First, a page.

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post #1 of 7 Old 11-22-2009, 08:21 PM Thread Starter
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Talking More horse terms!

Hey everyone!

I thought of some more horse terms I would like to know! What does tracking up mean? And getting your horse on the bit means them listening to you, and not being heavy, but being light and respondent right?

Thank you!
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post #2 of 7 Old 11-22-2009, 08:28 PM
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This is tracking up:
See how Lacey's back foot is about to land right where her front foot just was? =)




I don't have such a good explanation for "on the bit" but it seems to me (from reading this forum) that on the bit is when the horse is working from it's rear instead of pulling itself along on it's forehand, while being light and responsive like you said. Someone else could probably explain that better than me though. =)

Fabio - 13 year old Arabian/Lipizzaner gelding
Hazel - 14 year old Angora goat

Atticus - 4 year old LaMancha/Alpine cross goat

~
Rest peacefully, Lacey.
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post #3 of 7 Old 11-23-2009, 11:53 AM Thread Starter
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Thanks Wallaby! =] That picture really helped!
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post #4 of 7 Old 11-23-2009, 01:38 PM
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Originally Posted by dreamrideredc View Post
And getting your horse on the bit means them listening to you, and not being heavy, but being light and respondent right?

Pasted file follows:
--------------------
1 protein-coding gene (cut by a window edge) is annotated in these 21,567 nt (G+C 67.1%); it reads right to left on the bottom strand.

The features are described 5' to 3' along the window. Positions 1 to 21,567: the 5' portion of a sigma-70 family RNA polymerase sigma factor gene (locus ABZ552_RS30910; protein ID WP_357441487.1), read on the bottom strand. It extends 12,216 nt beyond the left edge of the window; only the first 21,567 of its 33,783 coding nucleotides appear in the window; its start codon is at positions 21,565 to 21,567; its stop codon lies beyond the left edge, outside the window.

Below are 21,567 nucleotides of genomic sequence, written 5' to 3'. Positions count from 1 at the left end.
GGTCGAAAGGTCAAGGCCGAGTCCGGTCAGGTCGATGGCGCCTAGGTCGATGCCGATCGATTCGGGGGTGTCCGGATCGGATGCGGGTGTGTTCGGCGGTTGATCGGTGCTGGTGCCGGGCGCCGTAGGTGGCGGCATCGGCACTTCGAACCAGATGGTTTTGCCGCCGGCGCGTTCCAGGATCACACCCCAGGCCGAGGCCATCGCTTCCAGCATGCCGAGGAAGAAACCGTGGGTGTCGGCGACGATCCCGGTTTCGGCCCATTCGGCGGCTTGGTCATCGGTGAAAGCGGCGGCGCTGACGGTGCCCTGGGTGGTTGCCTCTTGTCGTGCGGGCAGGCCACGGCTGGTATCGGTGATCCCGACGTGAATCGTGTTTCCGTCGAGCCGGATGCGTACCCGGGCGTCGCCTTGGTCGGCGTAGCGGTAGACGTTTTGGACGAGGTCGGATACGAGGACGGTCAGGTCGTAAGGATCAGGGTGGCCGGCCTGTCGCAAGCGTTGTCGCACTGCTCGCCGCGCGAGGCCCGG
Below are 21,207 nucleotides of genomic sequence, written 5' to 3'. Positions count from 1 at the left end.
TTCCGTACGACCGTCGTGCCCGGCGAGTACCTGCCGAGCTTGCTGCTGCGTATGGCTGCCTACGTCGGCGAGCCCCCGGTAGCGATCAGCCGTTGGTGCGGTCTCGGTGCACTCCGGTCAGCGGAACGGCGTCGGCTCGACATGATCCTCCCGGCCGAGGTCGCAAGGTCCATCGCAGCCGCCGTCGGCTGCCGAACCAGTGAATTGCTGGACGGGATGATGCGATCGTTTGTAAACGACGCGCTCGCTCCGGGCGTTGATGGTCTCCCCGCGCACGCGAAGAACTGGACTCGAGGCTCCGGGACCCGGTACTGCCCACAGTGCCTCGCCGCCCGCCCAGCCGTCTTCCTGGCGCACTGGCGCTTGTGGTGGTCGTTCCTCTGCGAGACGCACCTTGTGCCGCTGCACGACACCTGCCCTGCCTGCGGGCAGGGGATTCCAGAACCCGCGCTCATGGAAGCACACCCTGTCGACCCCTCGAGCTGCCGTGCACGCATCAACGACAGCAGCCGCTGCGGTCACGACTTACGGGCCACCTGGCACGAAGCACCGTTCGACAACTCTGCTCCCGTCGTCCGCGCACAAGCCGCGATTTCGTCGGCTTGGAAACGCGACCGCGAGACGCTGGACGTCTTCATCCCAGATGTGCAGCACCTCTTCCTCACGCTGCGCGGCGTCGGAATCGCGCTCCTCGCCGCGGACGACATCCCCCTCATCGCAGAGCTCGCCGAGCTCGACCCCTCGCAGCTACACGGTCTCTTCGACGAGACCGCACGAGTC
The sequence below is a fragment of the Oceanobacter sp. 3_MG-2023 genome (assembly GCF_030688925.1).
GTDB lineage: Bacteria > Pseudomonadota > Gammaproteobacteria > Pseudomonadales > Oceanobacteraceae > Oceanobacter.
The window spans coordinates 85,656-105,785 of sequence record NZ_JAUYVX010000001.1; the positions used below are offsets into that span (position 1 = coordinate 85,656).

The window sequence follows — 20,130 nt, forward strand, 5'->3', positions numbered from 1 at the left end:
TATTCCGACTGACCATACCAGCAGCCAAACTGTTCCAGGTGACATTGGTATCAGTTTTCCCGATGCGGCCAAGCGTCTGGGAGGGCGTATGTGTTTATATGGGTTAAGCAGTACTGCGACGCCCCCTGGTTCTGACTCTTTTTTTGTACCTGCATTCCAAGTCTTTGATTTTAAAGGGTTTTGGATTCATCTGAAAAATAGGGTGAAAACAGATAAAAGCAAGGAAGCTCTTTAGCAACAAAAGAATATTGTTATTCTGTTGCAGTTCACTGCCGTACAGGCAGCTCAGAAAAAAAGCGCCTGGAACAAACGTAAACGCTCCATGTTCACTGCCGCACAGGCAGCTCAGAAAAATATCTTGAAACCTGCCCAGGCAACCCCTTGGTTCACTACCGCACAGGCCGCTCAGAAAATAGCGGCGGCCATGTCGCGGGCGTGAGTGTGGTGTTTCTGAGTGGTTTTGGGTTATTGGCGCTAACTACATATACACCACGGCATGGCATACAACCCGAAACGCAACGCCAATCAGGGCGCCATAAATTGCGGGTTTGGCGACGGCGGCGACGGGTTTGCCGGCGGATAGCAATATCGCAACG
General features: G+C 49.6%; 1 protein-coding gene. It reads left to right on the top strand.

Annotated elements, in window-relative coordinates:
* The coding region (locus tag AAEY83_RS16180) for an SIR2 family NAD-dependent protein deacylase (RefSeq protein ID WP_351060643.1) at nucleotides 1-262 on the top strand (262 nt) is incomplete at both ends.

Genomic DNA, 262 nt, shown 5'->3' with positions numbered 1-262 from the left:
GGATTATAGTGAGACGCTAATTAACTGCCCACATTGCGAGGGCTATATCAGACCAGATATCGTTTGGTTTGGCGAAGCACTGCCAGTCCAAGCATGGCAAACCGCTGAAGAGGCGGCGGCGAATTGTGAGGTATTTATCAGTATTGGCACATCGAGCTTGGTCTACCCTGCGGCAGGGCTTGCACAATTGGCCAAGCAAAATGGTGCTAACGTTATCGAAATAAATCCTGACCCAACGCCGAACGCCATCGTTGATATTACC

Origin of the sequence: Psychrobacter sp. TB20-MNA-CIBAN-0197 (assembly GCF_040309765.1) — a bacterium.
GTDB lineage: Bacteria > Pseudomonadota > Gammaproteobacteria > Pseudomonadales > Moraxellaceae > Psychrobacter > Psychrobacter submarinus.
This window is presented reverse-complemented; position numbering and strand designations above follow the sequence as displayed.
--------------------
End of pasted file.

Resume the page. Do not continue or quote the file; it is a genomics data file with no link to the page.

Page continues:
That's the general idea

"Did I not just use the word 'puzzling'?"

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post #5 of 7 Old 11-23-2009, 03:30 PM
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Originally Posted by dreamrideredc View Post
Thanks Wallaby! =] That picture really helped!
Anytime. =)

Fabio - 13 year old Arabian/Lipizzaner gelding
Hazel - 14 year old Angora goat

Atticus - 4 year old LaMancha/Alpine cross goat

~
Rest peacefully, Lacey.
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post #6 of 7 Old 11-23-2009, 07:20 PM
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That's a great pic of Lacey tracking up, Wallaby!

When a horse is on the bit, he is totally accepting of all the aids, not just the bit. Personally, I like "on the aids" better than "on the bit" as a description, its much less confusing, IMHO, especially considering that a horse properly on the bit isn't having the bit messed with in his mouth. It's a tricky concept, one that can be greatly misunderstood, and that my horse and I are still learning ourselves.

At the risk of explaining myself through articles yet again, here are a couple of good ones that may be helpful.

The Art of Classical Riding--On the Bit

The Three-Second Solution: Putting Your Horse On the Bit

The second one is a bit lengthy, fair warning.

A stubborn horse walks behind you, an impatient one in front of you, but a noble companion walks beside you ~ Unknown
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post #7 of 7 Old 11-23-2009, 07:21 PM Thread Starter
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Thank you scoutrider! Those articles are wonderful!
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